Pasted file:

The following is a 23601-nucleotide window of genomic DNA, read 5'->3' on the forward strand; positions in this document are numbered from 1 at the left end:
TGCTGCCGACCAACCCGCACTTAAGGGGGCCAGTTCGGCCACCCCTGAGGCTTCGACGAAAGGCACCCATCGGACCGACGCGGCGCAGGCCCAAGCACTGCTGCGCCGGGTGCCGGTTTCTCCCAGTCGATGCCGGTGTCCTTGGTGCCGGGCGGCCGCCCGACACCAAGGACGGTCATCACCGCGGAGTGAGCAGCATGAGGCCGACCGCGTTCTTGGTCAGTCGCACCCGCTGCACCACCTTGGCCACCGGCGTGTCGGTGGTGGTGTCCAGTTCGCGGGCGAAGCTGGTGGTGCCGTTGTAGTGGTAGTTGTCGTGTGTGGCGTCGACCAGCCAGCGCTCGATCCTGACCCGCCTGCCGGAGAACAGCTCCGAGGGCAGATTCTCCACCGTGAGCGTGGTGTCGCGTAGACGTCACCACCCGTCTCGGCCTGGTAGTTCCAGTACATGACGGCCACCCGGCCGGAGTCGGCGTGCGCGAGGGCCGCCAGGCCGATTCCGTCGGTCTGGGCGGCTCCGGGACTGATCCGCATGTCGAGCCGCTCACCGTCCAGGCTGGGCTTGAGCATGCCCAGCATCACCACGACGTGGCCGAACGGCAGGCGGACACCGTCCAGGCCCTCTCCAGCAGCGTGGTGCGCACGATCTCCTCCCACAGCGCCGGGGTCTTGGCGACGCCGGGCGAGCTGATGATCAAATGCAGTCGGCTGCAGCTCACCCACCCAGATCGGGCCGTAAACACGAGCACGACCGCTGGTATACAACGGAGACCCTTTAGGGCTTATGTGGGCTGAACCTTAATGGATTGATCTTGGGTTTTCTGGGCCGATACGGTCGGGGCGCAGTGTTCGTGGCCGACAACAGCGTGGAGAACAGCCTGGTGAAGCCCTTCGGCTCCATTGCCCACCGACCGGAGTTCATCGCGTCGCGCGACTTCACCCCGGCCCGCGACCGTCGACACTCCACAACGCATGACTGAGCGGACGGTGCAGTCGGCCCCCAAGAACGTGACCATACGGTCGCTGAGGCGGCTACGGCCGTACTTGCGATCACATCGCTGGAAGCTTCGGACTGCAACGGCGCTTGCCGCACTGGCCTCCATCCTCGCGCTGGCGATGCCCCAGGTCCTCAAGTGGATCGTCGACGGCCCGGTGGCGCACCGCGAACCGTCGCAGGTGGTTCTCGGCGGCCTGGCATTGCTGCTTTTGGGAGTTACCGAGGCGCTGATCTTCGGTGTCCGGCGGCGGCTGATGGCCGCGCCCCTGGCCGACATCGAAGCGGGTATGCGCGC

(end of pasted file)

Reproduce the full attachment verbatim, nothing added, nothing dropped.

The following is a 23601-nucleotide window of genomic DNA, read 5'->3' on the forward strand; positions in this document are numbered from 1 at the left end:
TGCTGCCGACCAACCCGCACTTAAGGGGGCCAGTTCGGCCACCCCTGAGGCTTCGACGAAAGGCACCCATCGGACCGACGCGGCGCAGGCCCAAGCACTGCTGCGCCGGGTGCCGGTTTCTCCCAGTCGATGCCGGTGTCCTTGGTGCCGGGCGGCCGCCCGACACCAAGGACGGTCATCACCGCGGAGTGAGCAGCATGAGGCCGACCGCGTTCTTGGTCAGTCGCACCCGCTGCACCACCTTGGCCACCGGCGTGTCGGTGGTGGTGTCCAGTTCGCGGGCGAAGCTGGTGGTGCCGTTGTAGTGGTAGTTGTCGTGTGTGGCGTCGACCAGCCAGCGCTCGATCCTGACCCGCCTGCCGGAGAACAGCTCCGAGGGCAGATTCTCCACCGTGAGCGTGGTGTCGCGTAGACGTCACCACCCGTCTCGGCCTGGTAGTTCCAGTACATGACGGCCACCCGGCCGGAGTCGGCGTGCGCGAGGGCCGCCAGGCCGATTCCGTCGGTCTGGGCGGCTCCGGGACTGATCCGCATGTCGAGCCGCTCACCGTCCAGGCTGGGCTTGAGCATGCCCAGCATCACCACGACGTGGCCGAACGGCAGGCGGACACCGTCCAGGCCCTCTCCAGCAGCGTGGTGCGCACGATCTCCTCCCACAGCGCCGGGGTCTTGGCGACGCCGGGCGAGCTGATGATCAAATGCAGTCGGCTGCAGCTCACCCACCCAGATCGGGCCGTAAACACGAGCACGACCGCTGGTATACAACGGAGACCCTTTAGGGCTTATGTGGGCTGAACCTTAATGGATTGATCTTGGGTTTTCTGGGCCGATACGGTCGGGGCGCAGTGTTCGTGGCCGACAACAGCGTGGAGAACAGCCTGGTGAAGCCCTTCGGCTCCATTGCCCACCGACCGGAGTTCATCGCGTCGCGCGACTTCACCCCGGCCCGCGACCGTCGACACTCCACAACGCATGACTGAGCGGACGGTGCAGTCGGCCCCCAAGAACGTGACCATACGGTCGCTGAGGCGGCTACGGCCGTACTTGCGATCACATCGCTGGAAGCTTCGGACTGCAACGGCGCTTGCCGCACTGGCCTCCATCCTCGCGCTGGCGATGCCCCAGGTCCTCAAGTGGATCGTCGACGGCCCGGTGGCGCACCGCGAACCGTCGCAGGTGGTTCTCGGCGGCCTGGCATTGCTGCTTTTGGGAGTTACCGAGGCGCTGATCTTCGGTGTCCGGCGGCGGCTGATGGCCGCGCCCCTGGCCGACATCGAAGCGGGTATGCGCGC